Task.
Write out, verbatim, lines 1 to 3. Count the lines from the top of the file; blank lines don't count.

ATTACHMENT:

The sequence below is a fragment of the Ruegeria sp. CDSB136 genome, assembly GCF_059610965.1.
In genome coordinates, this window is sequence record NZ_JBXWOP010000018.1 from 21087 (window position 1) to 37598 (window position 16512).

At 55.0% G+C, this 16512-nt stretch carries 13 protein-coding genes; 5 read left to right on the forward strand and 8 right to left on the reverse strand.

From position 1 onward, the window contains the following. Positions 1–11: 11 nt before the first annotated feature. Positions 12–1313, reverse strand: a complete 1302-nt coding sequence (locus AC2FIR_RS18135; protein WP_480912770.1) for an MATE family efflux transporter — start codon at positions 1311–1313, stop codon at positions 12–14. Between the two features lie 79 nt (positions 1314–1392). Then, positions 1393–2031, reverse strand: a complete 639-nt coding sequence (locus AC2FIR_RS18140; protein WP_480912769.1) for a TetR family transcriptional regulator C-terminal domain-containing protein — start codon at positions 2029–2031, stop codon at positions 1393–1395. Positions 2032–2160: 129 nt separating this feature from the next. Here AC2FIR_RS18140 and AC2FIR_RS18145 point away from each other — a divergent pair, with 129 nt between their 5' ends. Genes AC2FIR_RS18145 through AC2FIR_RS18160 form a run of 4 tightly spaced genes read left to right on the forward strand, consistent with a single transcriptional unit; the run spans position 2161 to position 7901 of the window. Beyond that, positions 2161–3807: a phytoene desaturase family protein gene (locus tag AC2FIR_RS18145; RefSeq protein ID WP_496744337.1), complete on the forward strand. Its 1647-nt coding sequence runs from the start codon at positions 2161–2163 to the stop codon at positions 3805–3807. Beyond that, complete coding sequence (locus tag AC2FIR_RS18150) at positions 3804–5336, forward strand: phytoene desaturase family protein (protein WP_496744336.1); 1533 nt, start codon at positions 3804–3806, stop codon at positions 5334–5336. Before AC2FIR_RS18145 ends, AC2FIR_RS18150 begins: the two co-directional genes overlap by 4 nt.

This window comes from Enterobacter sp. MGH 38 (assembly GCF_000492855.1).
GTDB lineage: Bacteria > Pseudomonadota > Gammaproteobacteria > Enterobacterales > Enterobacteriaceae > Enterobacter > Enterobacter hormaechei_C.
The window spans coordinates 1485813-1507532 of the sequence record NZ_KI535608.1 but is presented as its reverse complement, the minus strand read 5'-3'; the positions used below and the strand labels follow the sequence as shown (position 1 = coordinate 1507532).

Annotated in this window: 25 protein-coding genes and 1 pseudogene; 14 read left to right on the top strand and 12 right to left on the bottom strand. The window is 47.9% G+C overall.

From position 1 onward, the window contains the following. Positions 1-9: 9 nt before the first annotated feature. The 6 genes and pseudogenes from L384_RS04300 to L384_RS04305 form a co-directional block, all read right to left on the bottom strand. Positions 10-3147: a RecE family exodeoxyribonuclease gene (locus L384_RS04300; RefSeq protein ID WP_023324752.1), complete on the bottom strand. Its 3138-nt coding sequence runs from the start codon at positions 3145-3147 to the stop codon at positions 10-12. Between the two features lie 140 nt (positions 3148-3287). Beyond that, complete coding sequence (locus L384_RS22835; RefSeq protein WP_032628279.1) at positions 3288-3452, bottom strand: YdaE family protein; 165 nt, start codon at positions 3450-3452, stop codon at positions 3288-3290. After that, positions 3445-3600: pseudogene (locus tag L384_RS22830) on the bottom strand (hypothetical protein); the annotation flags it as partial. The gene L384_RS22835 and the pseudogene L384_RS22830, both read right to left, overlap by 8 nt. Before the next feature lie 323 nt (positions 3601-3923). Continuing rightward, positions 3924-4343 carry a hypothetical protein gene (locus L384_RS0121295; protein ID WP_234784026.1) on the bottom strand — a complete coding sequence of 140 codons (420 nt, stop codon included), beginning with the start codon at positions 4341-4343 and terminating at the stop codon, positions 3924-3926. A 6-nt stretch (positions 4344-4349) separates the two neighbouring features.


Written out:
The sequence below is a fragment of the Ruegeria sp. CDSB136 genome, assembly GCF_059610965.1.
In genome coordinates, this window is sequence record NZ_JBXWOP010000018.1 from 21087 (window position 1) to 37598 (window position 16512).

At 55.0% G+C, this 16512-nt stretch carries 13 protein-coding genes; 5 read left to right on the forward strand and 8 right to left on the reverse strand.